Weeks described one of the encounters, “A man in an expensive business suit walked by quickly, glanced at sign and us and kept going. Then he circled back slowly and approached and when he was in front of me, had tears in his eyes and said haltingly, ‘It’s been so… long.’”

Last year the Rev. Tim Higgins, rector of St. Ann’s Episcopal Church in Windham, traveled to Portland to participate. This year he and Deacon Wendy Rozene will be stationed closer to home. Higgins described his experience in 2012 as “one of the coolest ministries I have even been involved with.” He added,  “A jogger came through and stopped long enough to pray with us, receive his ashes and continue on his jog, while saying, ‘I’ve never done that before, thanks so much!’”

Episcopalians in Chicago, St. Louis, New York, San Francisco, Seattle, Baltimore, Newark, Erie, Austin and many other cities and suburbs will take ashes to the streets tomorrow. The practice started with a priest offering Ashes-to-Go at a commuter rail station in the Episcopal Diocese of Chicago in 2007. It caught on and is working its way across the country.

Weeks added, “In Chicago they found that many people had forgotten that it was Ash Wednesday and welcomed the opportunity to receive ashes and a blessing. Last year we found the same thing in Portland and are glad for the opportunity to share this again and with people in a wider area. It’s high time we venture outside our church walls to offer hope and forgiveness and healing to people who may still have a spiritual hunger but aren’t so sure about Church.”

In addition to those mentioned above, others involved to offer Ashes-to-Go include: the Rev. Nathan Ferrill of St. Mary the Virgin, Falmouth; Dean Ben Shambaugh and the Rev. Suzanne Roberts of St. Luke’s Cathedral, Portland, Dibbie Appleton, Trinity, Portland; the Rev. Regina Knox, Diocesan Urban Missioner; the Rev. Shirley Bowen, Seeds of Hope Neighborhood Center, Biddeford; the Rev. Dick Rasner, St. Ann’s, Windham; and the Rev. Nina Pooley, St. Bart’s, Yarmouth.

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News from Christ Church, Biddeford

From the Rev. Shirley Bowen, rector of Christ Church –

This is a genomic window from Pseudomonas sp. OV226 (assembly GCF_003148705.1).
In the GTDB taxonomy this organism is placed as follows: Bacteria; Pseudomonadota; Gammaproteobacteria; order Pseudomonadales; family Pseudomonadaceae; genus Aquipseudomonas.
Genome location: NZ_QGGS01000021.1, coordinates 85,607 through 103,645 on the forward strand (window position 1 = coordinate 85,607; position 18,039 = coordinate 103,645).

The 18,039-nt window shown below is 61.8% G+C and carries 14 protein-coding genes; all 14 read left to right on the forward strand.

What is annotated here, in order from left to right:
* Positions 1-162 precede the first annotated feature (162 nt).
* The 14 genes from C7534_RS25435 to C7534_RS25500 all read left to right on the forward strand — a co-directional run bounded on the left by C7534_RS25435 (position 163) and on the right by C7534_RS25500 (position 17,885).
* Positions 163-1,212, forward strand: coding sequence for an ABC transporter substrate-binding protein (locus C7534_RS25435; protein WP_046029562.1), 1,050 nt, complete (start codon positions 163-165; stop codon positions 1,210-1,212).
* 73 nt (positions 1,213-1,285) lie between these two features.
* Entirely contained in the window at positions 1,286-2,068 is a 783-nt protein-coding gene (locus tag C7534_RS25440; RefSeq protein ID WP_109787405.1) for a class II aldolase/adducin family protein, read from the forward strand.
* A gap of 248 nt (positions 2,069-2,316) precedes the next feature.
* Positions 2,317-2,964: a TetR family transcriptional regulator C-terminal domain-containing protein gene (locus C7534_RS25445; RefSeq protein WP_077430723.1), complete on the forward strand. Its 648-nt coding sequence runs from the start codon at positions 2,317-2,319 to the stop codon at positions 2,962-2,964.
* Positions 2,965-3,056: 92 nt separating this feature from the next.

This month Christ Episcopal Church in Biddeford will suspend its Sunday services and be at rest until the annual Diocesan Convention in October 2013. We see this not as a closing of a church but as a transformation of a ministry. The parish will be in recess but the offspring of the church, Seeds of Hope Neighborhood Center is growing and open for all in need. We are forming new partnerships and caring for our neighbors in new ways. I will continue to offer weekly services and pastoral care for our neighbors.

On Sunday, Dec. 23 at 3:00 p.m. we will have a Service of Thanksgiving for the life of Christ Church and its ministry to God’s people in Biddeford. Bishop Stephen Lane and several diocesan leaders will be in attendance to acknowledge this transition.

In the coming weeks, you will learn more about our partnership with the Biddeford Housing Authority/Learning Works/YouthBuild. We believe this will be an exceptional collaboration and are excited about how we will be better positioned to serve our neighbors.

If you’re able, we would love to have you join us on the 23rd. Click here for an invitation.

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Praying around the Diocese

Check out a new page (see the tab above) on the NNE and a new weekly feature:  a  brief profile on Maine congregations featured in this week’s Diocesan Cycle of Prayer. Learn more about each congregation by visiting its website and please remember to keep them in your prayers.

Visit the 2012 Cycle of Prayer here.

This week – St. Alban’s, Cape Elizabeth; St. John the Baptist, Brownville Junction; and St. John Baptist, Thomaston.

 

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Sharing stewardship successes

by Lisa Meeder Turnbull
Diocesan Stewardship Consultant